Are there any upcoming events or initiatives in the pipeline for Room Magazine?

Yes! Our Growing Room literary and arts festival is happening in Vancouver from March 11th – 15th and features so many amazing artists and writers. You can find out more and get your tickets at festival.roommagazine.com.

 

Visit Room Magazine’s website for more information.

Kristina Stanley, Founder & CEO, Fictionary

Kristina Stanley grew up in a household where reading books was very important. “I’ve had a lifelong journey with reading, and that comes from my mom. She was born in Italy, and throughout World War II she didn’t have access to books. When she came to Canada, books became a really big thing.”

When she was in her 40s, Kristina decided to write her own book with the hope of writing something that gets a reader so involved they can’t put it down. She went on to write a series of books, and in that process, she discovered that it’s actually quite hard to document all of the different characters and settings. “I would use a huge spreadsheet to keep track of all of the different elements in my story. I thought there must be an easier way, but I couldn’t find it.”

 

 

Kristina decided to build Fictionary with her husband and brother to solve some of the challenges writers were facing. Fictionary transforms editing through deep story analysis software.

She went to conferences and interviewed hundreds of writers and editors, asking them how they edit and keep track of their work. They took all of that learning and spent months building an alpha prototype to help writers display their story arc and keep track of their characters, settings, and plot lines. As any entrepreneur knows, it can take some time to go from idea to launch. “We had the idea in 2014, but we didn’t come out with the first product until January 2018.”

Since they launched, they’ve heard from many of their writers that while they love the product, they want more automation and more visual tools. In order to get Fictionary to that next level, they realized they needed more funding. “Through their support, Creative BC is helping us focus on getting to that next level of wow, so we can make Fictionary more beneficial to our writers.”

Kristina found out about Creative BC by accident. “We were at a dinner party when someone told us to apply for a grant. Applying for the grant itself made us take a hard look at what we were doing. We had to do our due diligence, thinking hard about how and where we wanted to spend the money. When we received the grant, we were able to make it public on our website and in a news release, and that helped our credibility.”

While writing is typically thought of as a lonely profession, technology has changed that. “There are authors out there who have been successful and are willing to help the next writers coming along, showing them what worked and what didn’t. Writing can be a lifelong joy, and my philosophy is: the more writers we help, the more likely they’ll continue to write.”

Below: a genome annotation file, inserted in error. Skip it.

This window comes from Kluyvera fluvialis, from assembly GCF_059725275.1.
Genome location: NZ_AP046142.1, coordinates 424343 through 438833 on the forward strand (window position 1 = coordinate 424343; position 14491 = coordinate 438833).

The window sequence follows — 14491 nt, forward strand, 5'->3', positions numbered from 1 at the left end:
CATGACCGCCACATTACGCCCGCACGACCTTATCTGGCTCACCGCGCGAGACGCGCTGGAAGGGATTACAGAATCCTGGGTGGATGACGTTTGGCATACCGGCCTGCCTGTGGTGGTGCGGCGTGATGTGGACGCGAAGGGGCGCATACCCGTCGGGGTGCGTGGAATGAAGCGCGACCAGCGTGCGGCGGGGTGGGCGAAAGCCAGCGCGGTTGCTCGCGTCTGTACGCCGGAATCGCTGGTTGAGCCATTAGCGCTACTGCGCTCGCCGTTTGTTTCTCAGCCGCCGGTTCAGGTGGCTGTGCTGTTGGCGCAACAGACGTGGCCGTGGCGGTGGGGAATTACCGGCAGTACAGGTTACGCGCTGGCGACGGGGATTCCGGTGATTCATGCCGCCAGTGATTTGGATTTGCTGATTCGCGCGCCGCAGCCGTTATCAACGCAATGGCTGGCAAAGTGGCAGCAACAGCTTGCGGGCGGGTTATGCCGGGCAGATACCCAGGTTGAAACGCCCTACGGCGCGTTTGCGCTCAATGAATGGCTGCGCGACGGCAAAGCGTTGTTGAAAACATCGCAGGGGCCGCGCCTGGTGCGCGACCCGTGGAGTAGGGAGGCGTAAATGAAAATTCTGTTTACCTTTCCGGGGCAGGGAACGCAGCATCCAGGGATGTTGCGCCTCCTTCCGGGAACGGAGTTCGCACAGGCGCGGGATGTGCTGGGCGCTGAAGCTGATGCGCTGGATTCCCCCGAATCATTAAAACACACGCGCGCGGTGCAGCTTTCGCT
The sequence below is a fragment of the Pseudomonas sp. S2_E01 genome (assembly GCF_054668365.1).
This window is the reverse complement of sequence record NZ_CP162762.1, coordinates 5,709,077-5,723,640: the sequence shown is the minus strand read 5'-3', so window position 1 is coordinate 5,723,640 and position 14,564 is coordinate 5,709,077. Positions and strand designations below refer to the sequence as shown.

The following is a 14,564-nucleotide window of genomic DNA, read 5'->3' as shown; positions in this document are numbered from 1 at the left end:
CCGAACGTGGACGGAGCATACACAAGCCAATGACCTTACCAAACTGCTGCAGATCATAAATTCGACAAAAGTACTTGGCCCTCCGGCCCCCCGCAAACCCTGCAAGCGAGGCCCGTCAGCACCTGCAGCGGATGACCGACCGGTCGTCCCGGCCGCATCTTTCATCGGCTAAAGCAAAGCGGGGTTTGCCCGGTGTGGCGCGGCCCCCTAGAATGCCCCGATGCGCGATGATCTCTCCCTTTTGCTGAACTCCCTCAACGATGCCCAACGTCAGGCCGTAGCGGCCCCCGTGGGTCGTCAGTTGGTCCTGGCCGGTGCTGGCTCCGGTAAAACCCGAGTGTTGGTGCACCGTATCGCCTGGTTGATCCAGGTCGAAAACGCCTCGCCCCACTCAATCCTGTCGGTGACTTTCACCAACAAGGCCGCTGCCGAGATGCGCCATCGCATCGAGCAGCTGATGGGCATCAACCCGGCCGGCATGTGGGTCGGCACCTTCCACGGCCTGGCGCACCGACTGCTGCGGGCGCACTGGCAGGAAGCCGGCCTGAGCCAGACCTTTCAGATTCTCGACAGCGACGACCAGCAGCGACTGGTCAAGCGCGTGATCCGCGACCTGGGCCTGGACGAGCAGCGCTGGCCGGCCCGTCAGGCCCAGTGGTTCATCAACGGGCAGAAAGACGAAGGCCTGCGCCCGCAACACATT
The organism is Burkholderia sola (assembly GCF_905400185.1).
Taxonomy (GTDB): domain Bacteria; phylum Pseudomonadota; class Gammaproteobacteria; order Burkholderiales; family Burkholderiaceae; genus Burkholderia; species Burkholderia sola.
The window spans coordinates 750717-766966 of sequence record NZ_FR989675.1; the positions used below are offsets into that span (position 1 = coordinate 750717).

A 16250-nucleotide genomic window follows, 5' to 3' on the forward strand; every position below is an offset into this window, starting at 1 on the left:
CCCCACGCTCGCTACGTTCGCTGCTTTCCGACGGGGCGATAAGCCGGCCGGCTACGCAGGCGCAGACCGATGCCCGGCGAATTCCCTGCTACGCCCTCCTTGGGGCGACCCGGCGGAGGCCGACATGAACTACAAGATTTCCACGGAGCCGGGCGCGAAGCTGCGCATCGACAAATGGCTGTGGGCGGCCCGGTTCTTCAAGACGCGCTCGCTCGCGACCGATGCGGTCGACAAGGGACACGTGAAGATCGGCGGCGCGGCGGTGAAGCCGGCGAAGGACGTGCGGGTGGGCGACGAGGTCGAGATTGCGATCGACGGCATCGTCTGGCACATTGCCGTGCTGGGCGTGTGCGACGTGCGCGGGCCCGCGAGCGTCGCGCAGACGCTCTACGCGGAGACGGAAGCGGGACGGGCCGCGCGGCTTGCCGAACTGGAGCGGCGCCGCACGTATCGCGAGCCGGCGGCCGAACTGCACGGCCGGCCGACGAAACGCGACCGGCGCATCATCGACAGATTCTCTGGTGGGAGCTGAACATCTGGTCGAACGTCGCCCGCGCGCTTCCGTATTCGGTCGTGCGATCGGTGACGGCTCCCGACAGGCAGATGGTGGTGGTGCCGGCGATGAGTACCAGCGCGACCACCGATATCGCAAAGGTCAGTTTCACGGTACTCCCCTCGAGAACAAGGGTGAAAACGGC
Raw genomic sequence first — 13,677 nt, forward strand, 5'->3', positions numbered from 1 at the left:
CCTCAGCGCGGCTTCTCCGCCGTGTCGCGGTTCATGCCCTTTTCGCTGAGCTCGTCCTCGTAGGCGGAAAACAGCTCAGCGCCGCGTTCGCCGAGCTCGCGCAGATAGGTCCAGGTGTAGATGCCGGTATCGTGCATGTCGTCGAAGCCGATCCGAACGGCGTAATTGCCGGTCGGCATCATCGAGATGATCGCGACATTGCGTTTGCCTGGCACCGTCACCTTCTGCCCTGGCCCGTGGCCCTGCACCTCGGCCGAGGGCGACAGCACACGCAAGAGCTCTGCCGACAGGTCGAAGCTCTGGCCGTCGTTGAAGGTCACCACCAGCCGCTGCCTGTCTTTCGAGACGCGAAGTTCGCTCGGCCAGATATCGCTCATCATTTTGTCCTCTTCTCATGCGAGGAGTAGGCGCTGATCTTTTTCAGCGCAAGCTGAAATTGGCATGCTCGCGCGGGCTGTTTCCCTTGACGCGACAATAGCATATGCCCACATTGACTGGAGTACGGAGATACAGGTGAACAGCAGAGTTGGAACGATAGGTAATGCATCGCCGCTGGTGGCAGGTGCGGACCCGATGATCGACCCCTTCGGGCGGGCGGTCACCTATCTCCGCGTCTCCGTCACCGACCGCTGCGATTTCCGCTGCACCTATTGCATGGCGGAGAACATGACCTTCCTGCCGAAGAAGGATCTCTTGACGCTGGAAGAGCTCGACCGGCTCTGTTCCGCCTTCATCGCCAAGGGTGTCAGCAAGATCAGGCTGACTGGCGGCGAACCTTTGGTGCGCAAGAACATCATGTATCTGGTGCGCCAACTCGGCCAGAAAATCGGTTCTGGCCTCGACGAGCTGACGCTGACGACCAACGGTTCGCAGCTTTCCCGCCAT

Kristina knows better than most that a book can open up the world, especially for young people. “Kids that are read to by their parents are more confident and social. Storytelling is an important part of our lives, and the more we can do to help people tell good stories, the better it is for us all.”

While Fictionary currently focuses on supporting writers, they plan to adapt their technology to support editors as well as other forms of storytelling. “We built this to help writers because we believe that storytelling can positively impact a person’s life. That’s the driving factor behind all of this.”

 

Fictionary is a creative editing software for fiction writers and editors.

Michael Neill and Brian Lam of Arsenal Pulp Press Named 2019 ABPBC Award Recipients

Yesterday evening the Association of Book Publishers of British Columbia (ABPBC) honoured the recipients of two awards recognizing outstanding contributions to British Columbia’s publishing industry. Vancouver’s Arsenal Pulp Press received the Jim Douglas Publisher of the Year Award, and Kelowna-based Michael Neill, bookseller and owner of Mosaic Books and TBM Bookmanager, received the Gray Campbell Distinguished Service Award. The recipients were honoured at the annual Book Publishing Conference in Vancouver on February 13, 2020.

The Jim Douglas Publisher of the Year award is presented to an active British Columbian book publishing company that has in recent times earned the respect and applause of the community of publishers for a specific publishing project, an extraordinary contribution to the B.C. publishing community, and/or its extended commitment to excellence in publishing. This year’s recipient, Arsenal Pulp Press, started in 1971 as an alternative small press specializing in literature and politics. They have evolved over the past decades to become one of Canada’s leading independent presses, specializing in LGBTQ literature, books by writers of colour, graphic novels, books on cultural issues, and literary fiction. Some of Arsenal Pulp Press’ recent notable works include Aaron Chapman’s Vancouver After Dark, Leah Lakshmi Piepzna-Samarasinha’s Care Work and Louis-Georges Tin’sThe Dictionary of Homophobia, a personal favourite of Brian Lam, founder and owner of Arsenal Pulp Press.